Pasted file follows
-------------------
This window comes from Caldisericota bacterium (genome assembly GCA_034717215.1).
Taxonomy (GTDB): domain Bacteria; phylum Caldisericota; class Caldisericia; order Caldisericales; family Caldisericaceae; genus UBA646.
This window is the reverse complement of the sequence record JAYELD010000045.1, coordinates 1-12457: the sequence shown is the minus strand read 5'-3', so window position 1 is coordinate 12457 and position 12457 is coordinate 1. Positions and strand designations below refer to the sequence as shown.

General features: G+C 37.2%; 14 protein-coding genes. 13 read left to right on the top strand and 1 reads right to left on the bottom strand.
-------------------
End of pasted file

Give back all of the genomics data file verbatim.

This window comes from Caldisericota bacterium (genome assembly GCA_034717215.1).
Taxonomy (GTDB): domain Bacteria; phylum Caldisericota; class Caldisericia; order Caldisericales; family Caldisericaceae; genus UBA646.
This window is the reverse complement of the sequence record JAYELD010000045.1, coordinates 1-12457: the sequence shown is the minus strand read 5'-3', so window position 1 is coordinate 12457 and position 12457 is coordinate 1. Positions and strand designations below refer to the sequence as shown.

General features: G+C 37.2%; 14 protein-coding genes. 13 read left to right on the top strand and 1 reads right to left on the bottom strand.